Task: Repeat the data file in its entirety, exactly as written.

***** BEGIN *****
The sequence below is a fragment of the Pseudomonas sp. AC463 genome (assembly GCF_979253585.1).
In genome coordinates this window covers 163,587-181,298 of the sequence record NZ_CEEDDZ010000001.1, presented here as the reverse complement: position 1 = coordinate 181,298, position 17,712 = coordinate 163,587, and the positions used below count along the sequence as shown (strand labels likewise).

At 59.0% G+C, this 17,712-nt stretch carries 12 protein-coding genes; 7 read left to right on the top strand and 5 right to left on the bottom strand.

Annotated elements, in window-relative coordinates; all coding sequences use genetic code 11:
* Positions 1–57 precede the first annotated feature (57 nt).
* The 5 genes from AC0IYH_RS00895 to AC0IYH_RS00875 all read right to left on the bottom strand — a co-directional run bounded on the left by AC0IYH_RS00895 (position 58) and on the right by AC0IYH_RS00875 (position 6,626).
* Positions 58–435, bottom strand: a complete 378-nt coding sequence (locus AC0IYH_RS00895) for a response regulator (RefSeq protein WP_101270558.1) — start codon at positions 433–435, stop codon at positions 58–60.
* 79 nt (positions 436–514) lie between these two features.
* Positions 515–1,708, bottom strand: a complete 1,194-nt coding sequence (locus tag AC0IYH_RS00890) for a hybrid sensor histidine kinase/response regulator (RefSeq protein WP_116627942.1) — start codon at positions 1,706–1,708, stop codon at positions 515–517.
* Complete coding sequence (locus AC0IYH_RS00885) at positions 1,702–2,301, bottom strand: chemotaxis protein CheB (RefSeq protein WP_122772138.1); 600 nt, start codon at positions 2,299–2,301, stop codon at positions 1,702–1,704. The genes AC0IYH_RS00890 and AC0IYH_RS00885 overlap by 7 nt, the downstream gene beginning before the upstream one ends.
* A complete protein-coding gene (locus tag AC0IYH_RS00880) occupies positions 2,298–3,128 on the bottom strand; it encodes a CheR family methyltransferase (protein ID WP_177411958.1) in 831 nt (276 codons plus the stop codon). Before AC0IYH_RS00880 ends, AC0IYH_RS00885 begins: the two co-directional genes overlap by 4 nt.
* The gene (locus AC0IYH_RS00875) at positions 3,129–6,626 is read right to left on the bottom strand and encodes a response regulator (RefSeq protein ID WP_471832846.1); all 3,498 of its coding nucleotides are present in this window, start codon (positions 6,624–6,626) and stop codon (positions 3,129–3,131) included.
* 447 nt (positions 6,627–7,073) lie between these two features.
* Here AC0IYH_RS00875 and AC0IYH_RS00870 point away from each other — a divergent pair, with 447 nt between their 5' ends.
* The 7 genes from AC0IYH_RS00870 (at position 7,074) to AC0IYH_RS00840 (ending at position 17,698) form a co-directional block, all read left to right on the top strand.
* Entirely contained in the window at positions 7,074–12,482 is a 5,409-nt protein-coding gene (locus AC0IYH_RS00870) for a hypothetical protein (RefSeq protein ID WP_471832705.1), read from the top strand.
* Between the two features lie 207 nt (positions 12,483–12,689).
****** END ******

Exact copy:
The sequence below is a fragment of the Pseudomonas sp. AC463 genome (assembly GCF_979253585.1).
In genome coordinates this window covers 163,587-181,298 of the sequence record NZ_CEEDDZ010000001.1, presented here as the reverse complement: position 1 = coordinate 181,298, position 17,712 = coordinate 163,587, and the positions used below count along the sequence as shown (strand labels likewise).

At 59.0% G+C, this 17,712-nt stretch carries 12 protein-coding genes; 7 read left to right on the top strand and 5 right to left on the bottom strand.

Annotated elements, in window-relative coordinates; all coding sequences use genetic code 11:
* Positions 1–57 precede the first annotated feature (57 nt).
* The 5 genes from AC0IYH_RS00895 to AC0IYH_RS00875 all read right to left on the bottom strand — a co-directional run bounded on the left by AC0IYH_RS00895 (position 58) and on the right by AC0IYH_RS00875 (position 6,626).
* Positions 58–435, bottom strand: a complete 378-nt coding sequence (locus AC0IYH_RS00895) for a response regulator (RefSeq protein WP_101270558.1) — start codon at positions 433–435, stop codon at positions 58–60.
* 79 nt (positions 436–514) lie between these two features.
* Positions 515–1,708, bottom strand: a complete 1,194-nt coding sequence (locus tag AC0IYH_RS00890) for a hybrid sensor histidine kinase/response regulator (RefSeq protein WP_116627942.1) — start codon at positions 1,706–1,708, stop codon at positions 515–517.
* Complete coding sequence (locus AC0IYH_RS00885) at positions 1,702–2,301, bottom strand: chemotaxis protein CheB (RefSeq protein WP_122772138.1); 600 nt, start codon at positions 2,299–2,301, stop codon at positions 1,702–1,704. The genes AC0IYH_RS00890 and AC0IYH_RS00885 overlap by 7 nt, the downstream gene beginning before the upstream one ends.
* A complete protein-coding gene (locus tag AC0IYH_RS00880) occupies positions 2,298–3,128 on the bottom strand; it encodes a CheR family methyltransferase (protein ID WP_177411958.1) in 831 nt (276 codons plus the stop codon). Before AC0IYH_RS00880 ends, AC0IYH_RS00885 begins: the two co-directional genes overlap by 4 nt.
* The gene (locus AC0IYH_RS00875) at positions 3,129–6,626 is read right to left on the bottom strand and encodes a response regulator (RefSeq protein ID WP_471832846.1); all 3,498 of its coding nucleotides are present in this window, start codon (positions 6,624–6,626) and stop codon (positions 3,129–3,131) included.
* 447 nt (positions 6,627–7,073) lie between these two features.
* Here AC0IYH_RS00875 and AC0IYH_RS00870 point away from each other — a divergent pair, with 447 nt between their 5' ends.
* The 7 genes from AC0IYH_RS00870 (at position 7,074) to AC0IYH_RS00840 (ending at position 17,698) form a co-directional block, all read left to right on the top strand.
* Entirely contained in the window at positions 7,074–12,482 is a 5,409-nt protein-coding gene (locus AC0IYH_RS00870) for a hypothetical protein (RefSeq protein ID WP_471832705.1), read from the top strand.
* Between the two features lie 207 nt (positions 12,483–12,689).